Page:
What made it better was what happened the next night. In those days, the NFL never, never, ever allowed telecasts of games in the home city of the game. And that included the NFL championship game. There was no lifting of the blackout if the game was sold out.
Either you went to the game in person or you listened on the radio. The NFL did not give away its product to the home fans.
That next night, Dec. 28, found WJW-TV 8, the home of the Browns road games, showing the game on tape delay. While it was the holiday season, my family had scheduled a trip to Parma to visit the family of my sister’s Godmother, Pat Tober.
So, while making a holiday visit, I was able to watch the game again with Pat’s sons, Mick and Tim. It was great seeing the game again, knowing the outcome of what turned out to be a landmark game in Cleveland sports history.
I was there and I was “there” again a day later, seeing Ryan-to-Collins not once, not twice, but three times.
Which leaves me to wonder how long current Browns fans can hold out hope. My son-in-law, Joe, is as big a Browns fan as there is these days. He’s not over the edge, but definitely a Browns fan who really wants to see the team reach the Super Bowl. And late in his 20s, Joe is beginning to doubt that he will ever see the Browns do it.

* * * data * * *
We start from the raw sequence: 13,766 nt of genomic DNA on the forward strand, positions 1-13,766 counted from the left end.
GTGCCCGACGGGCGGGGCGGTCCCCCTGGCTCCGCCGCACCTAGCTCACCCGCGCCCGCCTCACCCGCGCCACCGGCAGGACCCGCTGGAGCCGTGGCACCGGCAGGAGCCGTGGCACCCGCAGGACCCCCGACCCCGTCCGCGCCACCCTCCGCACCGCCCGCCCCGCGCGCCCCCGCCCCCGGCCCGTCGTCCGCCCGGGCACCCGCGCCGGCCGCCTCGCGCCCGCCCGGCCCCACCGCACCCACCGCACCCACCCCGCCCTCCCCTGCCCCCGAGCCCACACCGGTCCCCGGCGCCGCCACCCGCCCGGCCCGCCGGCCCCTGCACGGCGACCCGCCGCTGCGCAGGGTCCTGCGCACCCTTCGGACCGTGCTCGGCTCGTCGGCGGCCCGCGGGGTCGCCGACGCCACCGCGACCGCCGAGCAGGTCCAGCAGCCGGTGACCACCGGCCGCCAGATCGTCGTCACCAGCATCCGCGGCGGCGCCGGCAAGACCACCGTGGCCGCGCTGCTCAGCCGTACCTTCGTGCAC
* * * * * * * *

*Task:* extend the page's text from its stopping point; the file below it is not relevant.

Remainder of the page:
It won’t happen this year. And maybe not next year. But you never know. The team that won four All-American Football Conference titles from 1946-49, and was in the NFL title game in each of the next six years under Hall of Fame quarterback Otto Graham, needs to get there just once to regain respect.
I know it’s been 50 years since the Browns have won an NFL title, and 45 since defeating the Dallas Cowboys at the Cotton Bowl for its most recent road playoff victory. And, yes, it has been 20 years since the Browns of another time had their most recent playoff win, beating the New England Patriots in a 1994 under then-Browns coach Bill Belichick.
And if you’re counting, the Indians have now gone 67 years since their last World Series title back in 1948 under Bill Veeck. And the Cavaliers are currently in their 45th season without an NBA title since Nick Mileti brought the team to Cleveland Arena in 1970.
But as any optimist worth his or her soul would say, hope springs eternal. I just don’t know how long those who still believe can hold out for their chance at the day when another Frank Ryan finds another Gary Collins to create memories that will last a lifetime.
Or at least 50 years!